Jen Glantz has been here before. She fires off a reassuring message to the bride to quell any pre-wedding jitters, before pulling back the doors of her wardrobe. Inside hangs an archive of more than 125 bridesmaid gowns that makes Katherine Heigl’s 27 Dresses look like child’s play. Nestled between swathes of silky peach and forest green hues, she retrieves a floor-length teal gown.
From the cheesy bridal party rituals to the drunk uncle who refuses to vacate the dance floor, Glantz knows exactly how the day will play out. Although, while the rest of the wedding party spends the next morning nursing hangovers, Glantz is already reeling off details of the past 24 hours over brunch.
Glantz is a fake friend. Not the back stabbing, steal-your-boyfriend kind, but a professional friend-for-hire, who specialises in attending the weddings of strangers under the guise of being a bridesmaid.
“When I was in my early 20s, most of my friends were getting engaged and I was always a bridesmaid.
“My roommate said, ‘Jen, you’re a professional at this,’ which first sparked the idea. I wrote a listing on Craigslist and it went viral. Within a couple of days, I got hundreds of responses from people who wanted to work with me,” recalls the 34-year-old Brooklyn-based author and bridesmaid-for-hire, who founded her business over eight years ago.
Popularised on the big screen by early noughties rom-coms such as The Wedding Date, about a boyfriend-for-hire turned love interest starring Debra Messing, renting relationships is not a new phenomenon. The profession first originated in ancient Egyptian, Chinese and Middle Eastern cultures, where mourners were paid to attend and wail at funerals.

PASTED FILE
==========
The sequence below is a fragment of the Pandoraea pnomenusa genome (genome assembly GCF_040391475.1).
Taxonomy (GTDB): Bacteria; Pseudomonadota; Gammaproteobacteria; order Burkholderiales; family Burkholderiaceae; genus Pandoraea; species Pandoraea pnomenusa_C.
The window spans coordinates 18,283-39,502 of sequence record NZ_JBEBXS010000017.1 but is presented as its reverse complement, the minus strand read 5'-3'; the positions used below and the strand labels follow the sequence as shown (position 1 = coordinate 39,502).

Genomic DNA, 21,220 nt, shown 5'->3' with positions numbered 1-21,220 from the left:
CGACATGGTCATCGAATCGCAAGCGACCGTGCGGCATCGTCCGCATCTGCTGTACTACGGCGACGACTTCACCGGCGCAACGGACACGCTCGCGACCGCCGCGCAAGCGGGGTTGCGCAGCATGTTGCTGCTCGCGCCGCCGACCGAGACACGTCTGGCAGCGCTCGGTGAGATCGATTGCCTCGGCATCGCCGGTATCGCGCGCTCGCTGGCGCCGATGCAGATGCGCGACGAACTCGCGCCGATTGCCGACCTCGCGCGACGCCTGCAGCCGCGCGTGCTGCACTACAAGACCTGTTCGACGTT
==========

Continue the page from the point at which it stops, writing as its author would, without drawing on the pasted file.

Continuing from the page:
Today, in an increasingly segregated world, where 50 per cent of Australians report feeling lonely at least one day a week, outsourcing relationships has seen an increased demand under today’s gig economy model. In Japan, role-play services and the rental industry do a lucrative yet fundamental job in tackling society’s loneliness epidemic.
“Relationships between real friends and family are decreasing,” explains Ruri Kanazawa, CEO of the female-only family and friend rental service Client Partners.
“We are trying to regain the sense of connection lost during the pandemic. A lot of people are isolated and have little chance to interact with others. Feeling lonely is one of the most painful things for humans, so in order to help people heal we started this service.”
When asked about the main reasons clients seek her assistance, Glantz notes that while many women have a large network of friends or acquaintances, they often lack a close inner circle.
“Not everybody has a best friend or a good support group… and it’s more common than you’d think,” says Glantz, who charges upwards of $US2000 ($2,900)—excluding travel, accommodation and clothing costs—to stand in as a bridesmaid.
“A lot of my clients need someone to… manage all the bridesmaids and make sure there’s no drama. That’s where I come in.”
As in life, playing a pretend friend often comes with its share of emotional family baggage.
“I can’t tell you how many times the groom, bridesmaid or a mum has cornered me and told me their deepest, darkest secret,” reveals Glantz.
“I worked at one wedding in New York where the bride pulled me into a room five minutes before [it started] and told me she hated the groom and didn’t want to marry him. I play a lot of different roles throughout the day, from therapist [to] personal assistant, social director and peacekeeper.”